New Math? (Galatians 3:17)

Paul teaches something that probably has not given many people pause:

This is what I mean: the law, which came 430 years afterward, does not annul a covenant previously ratified by God, so as to make the promise void. (Galatians 3:17; ESV)

Paul teaches that the law of Moses was given (came, introduced) 430 year later. Later than what? Verse 16 shows us that the subject Paul is talking about is the promise given to Abraham.

Now the promises were made to Abraham and to his offspring. It does not say, “And to offsprings,” referring to many, but referring to one,  “And to your offspring,” who is Christ. (Galatians 3:16; ESV)

So, the law of Moses which was given at Sinai was given 430 years after the promise of the seed was given to Abraham. Now, this is a potential problem to the chronology of the Old Testament. You may have been taught, like myself, that the time the Israelites were in slavery in Egypt was 430 years. This teaching comes from Exodus 12:40 –

The time that the people of Israel lived in Egypt was 430 years. (Exodus 12:40; ESV)

There is no way to reconcile these two statements at face value. According to Paul, the time from the promise of Abraham, plus the life of Isaac, plus the life of Jacob, plus the time Israel lived in Egypt, plus the time to arrive at Mount Sinai to receive the law was 430 years. But Exodus says that Israel was enslaved for 430 years.

I have been greatly disappointed in the number of scholars that have overlooked this problem. The NKJV seems to be the only translation to recognize the issue and do something about it. Notice how the NKJV renders Exodus 12:40 –

Now the sojourn of the children of Israel who lived in Egypt was four hundred and thirty years. (NKJV)

This rendering gives us the room we need to reconcile the two passages. The NKJV describes the “sojourn” rather than the time lived in Egypt. The sojourn can refer to the time from Abraham until the exodus. The other translations do not allow the room for interpretation and reconciliation of the texts. Now, I will have to leave it to the Hebrew scholars as to the merits of the NKJV and its treatment of Exodus 12:40.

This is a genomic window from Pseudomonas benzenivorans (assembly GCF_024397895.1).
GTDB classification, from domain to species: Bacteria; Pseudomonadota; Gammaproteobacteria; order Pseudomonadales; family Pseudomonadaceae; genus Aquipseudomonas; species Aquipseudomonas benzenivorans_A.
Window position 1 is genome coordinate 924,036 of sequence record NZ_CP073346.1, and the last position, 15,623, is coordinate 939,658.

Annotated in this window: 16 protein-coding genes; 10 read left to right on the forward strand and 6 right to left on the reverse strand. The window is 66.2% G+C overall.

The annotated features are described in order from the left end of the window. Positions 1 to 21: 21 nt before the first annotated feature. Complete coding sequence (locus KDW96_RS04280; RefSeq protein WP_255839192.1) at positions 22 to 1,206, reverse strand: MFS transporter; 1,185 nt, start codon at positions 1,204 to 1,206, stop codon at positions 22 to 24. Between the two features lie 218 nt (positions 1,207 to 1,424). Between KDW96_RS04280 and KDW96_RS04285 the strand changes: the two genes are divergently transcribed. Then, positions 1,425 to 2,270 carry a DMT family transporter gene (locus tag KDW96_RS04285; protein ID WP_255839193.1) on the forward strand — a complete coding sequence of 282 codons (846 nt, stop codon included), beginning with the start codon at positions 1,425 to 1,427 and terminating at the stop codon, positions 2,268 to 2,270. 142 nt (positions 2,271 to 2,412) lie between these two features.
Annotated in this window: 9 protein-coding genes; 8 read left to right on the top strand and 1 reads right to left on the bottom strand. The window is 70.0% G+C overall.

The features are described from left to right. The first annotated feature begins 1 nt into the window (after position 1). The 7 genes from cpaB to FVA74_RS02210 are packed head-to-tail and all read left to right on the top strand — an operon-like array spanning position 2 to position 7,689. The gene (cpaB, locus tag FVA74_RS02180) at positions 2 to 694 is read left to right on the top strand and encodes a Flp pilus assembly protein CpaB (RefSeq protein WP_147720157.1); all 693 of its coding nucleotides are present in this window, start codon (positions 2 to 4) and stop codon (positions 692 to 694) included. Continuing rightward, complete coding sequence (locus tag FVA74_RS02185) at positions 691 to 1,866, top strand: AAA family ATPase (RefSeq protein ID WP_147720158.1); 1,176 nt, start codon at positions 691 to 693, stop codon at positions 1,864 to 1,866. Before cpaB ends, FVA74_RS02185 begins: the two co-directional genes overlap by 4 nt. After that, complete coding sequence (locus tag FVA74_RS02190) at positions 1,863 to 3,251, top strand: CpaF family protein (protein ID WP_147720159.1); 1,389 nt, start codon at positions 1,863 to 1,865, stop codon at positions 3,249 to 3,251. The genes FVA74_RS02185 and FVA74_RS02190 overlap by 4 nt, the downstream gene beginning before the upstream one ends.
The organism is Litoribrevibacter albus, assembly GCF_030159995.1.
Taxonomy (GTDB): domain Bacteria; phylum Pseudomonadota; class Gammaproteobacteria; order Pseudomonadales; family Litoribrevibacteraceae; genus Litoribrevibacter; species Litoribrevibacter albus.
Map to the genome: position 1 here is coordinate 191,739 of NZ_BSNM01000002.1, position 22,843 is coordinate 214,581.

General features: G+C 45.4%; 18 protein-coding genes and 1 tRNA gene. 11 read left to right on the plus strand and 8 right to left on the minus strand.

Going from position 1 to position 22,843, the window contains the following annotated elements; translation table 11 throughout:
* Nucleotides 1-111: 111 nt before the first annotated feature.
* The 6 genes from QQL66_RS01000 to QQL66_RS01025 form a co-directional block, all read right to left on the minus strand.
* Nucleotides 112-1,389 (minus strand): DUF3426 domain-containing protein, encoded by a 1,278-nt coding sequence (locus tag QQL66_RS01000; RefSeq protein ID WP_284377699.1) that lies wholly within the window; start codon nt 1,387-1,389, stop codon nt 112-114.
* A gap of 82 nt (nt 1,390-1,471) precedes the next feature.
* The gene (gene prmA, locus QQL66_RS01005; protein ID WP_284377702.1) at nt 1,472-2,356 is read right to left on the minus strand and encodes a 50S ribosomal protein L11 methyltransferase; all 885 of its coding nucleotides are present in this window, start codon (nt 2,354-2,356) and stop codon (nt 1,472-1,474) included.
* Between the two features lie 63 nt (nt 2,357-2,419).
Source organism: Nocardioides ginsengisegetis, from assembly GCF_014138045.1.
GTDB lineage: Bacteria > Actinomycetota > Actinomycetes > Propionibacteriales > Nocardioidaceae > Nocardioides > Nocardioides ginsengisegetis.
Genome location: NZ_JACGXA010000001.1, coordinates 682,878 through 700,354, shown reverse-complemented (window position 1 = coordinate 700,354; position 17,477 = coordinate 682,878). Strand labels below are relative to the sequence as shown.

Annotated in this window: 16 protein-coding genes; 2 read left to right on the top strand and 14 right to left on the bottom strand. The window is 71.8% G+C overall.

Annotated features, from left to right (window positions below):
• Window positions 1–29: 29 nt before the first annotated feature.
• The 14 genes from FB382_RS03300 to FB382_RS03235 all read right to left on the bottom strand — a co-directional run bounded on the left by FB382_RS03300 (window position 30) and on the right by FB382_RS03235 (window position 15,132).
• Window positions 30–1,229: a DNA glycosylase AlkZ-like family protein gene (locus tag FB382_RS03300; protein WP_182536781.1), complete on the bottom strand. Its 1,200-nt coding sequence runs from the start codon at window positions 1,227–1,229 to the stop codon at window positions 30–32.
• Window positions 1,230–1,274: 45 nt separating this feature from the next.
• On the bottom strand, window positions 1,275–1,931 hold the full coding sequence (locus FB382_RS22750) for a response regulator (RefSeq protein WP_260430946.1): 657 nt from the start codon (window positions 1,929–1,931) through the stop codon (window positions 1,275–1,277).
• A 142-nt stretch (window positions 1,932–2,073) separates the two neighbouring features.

The problem persists in Acts 7:6. Some translations make it sound like the sum total of the time in Egypt was 400 years, while others do not. Compare the difference:

And God spoke to this effect–that his offspring would be sojourners in a land belonging to others, who would enslave them and afflict them four hundred years. (Acts 7:6; ESV)


Notice that the NASB (also NKJV) allows for the 400 years to include the time that they would be aliens in a foreign land (that is, the time of Abraham, Isaac, and Jacob living in Canaan as foreigners). But the ESV and other translations make the 400 years apply only to the time of the enslavement in Egypt.

To say that the Egyptian slavery of Israel lasted 400 years does not seem accurate. If the period of slavery in Egypt was 400 years, then Paul was simply wrong in his calculations, which those who accept the Bible as God’s inspired word cannot accept. Taking the 430 years and subtracting the years for Abraham, Isaac, and Jacob gives us a time of about 215 years as the time of slavery in Egypt. Proper renderings of these texts allows for reconciliation and still maintains the integrity of the enslavement and exodus from Egypt.